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Luigi’s Mansion(2001)(Review)

The Mario Brothers have been a household name since the 80s. From dwelling in the sewers, to invading stone castles, they typically go on adventures where they stomp and kick all different kinds of creatures in pursuit of rescuing the kidnapped Princess Peach. However, there have been many different directions in which this series has decided to go over the past 40 years.

While this isn’t the first game in the series to star brother Luigi in the main role, ‘Luigi’s Mansion’ is definitively the first to achieve a level of success that would warrant future sequels down the line. It also was one of the launch titles for the brand-new Nintendo GameCube system.

In this story, Luigi has received a notice that he has won a mansion in a contest he did not enter. He informs Mario and they agree to meet up outside of the mansion later that evening. When Luigi ventures through the dark forest and arrives, Mario is nowhere to be found. Upon entering inside, Luigi encounters a series of mischievous ghosts that overwhelm and toy with him. Before he is tormented too badly, he is saved by a mad scientist named Professor E. Gadd. The Professor has created a device that sucks and captures the ghosts into a high-tech vacuum called the “Ghost Portrificationizer”. He brings Luigi back to his laboratory, hands the device over and teaches him the proficiencies of it before sending him back to the mansion to collect the ghosts so they can be trapped within portraits. Along the way he discovers what has become of Mario and must save him from King Boo.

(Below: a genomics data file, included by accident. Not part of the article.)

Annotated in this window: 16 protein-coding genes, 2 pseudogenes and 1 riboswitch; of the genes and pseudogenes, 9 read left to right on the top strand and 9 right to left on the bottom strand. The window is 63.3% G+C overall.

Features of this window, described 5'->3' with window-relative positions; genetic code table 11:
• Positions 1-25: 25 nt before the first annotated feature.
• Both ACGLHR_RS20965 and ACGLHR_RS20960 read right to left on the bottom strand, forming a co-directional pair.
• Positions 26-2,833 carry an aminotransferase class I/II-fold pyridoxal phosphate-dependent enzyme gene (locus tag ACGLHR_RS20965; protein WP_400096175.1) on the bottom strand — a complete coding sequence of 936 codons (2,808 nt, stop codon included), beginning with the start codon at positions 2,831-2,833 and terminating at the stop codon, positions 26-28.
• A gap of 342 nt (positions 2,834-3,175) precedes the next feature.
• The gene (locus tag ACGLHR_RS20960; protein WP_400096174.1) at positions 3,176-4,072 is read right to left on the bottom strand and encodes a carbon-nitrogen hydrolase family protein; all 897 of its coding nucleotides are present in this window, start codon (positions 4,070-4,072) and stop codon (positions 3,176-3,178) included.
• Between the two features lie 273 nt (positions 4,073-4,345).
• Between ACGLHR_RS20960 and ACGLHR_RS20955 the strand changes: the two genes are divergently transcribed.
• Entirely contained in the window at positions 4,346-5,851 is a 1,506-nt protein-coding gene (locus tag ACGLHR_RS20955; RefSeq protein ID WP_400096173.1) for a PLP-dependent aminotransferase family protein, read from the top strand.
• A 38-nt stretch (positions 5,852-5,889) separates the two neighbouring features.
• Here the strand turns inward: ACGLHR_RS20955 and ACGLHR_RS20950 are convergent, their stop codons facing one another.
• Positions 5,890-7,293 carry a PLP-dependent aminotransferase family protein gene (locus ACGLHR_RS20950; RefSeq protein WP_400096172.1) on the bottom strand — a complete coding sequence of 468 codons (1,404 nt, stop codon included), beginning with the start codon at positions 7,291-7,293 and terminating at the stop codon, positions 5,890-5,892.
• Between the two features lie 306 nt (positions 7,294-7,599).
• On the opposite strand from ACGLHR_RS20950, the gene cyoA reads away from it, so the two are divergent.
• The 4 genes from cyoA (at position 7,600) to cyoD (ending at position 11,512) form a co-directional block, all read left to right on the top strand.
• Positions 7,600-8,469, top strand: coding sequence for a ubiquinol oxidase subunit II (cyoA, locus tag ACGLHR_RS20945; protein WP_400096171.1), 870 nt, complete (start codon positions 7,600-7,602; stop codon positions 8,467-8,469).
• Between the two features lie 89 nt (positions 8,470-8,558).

This game is honestly a classic. It’s one of my girlfriend’s favorite games but I’ve never played it until now. The gameplay is rather simple – you use your vacuum and a flashlight. The flashlight paralyzes the ghosts which allows you to suck them up, but it requires some strategy to lure them towards you in darkness before blinding them. The vacuum later on earns the ability to absorb elementals (such as candle flames & water) which are also utilized for more advanced boss spirits. The gameplay is simple by having so few mechanics, but the mansion itself changes over time. Certain floors are only accessible after you’ve hit a certain point. Every room requires you to solve a puzzle to reveal the ghosts hiding within. There are some further complicated additions – such as using a GameBoy “Horror” to take photos and reveal some certain ghosts – but the game introduces these mechanics as they are needed. There’s also a life system where you have to find hearts to restore health, and some of them can be trickier to find when you need them. Some are gathered by absorbing unimportant ghosts, some are hiding in chandeliers, and so on. But none of it is overwhelming and each part is introduced organically, you just have to get the hang of how this game plays.

It’s a lot of fun, and with my only single gripe being that I do not fare well with inverted aiming mechanics, I can easily say I’m excited to play the next games in this series. It’s a bit pricey to find nowadays (as almost all GameCube games are), but if you can acquire a copy, you’re in for a great time.

“Luigi’s Mansion” is playable exclusively on Nintendo GameCube.

‘Til Next Time,
Mike Cleopatra

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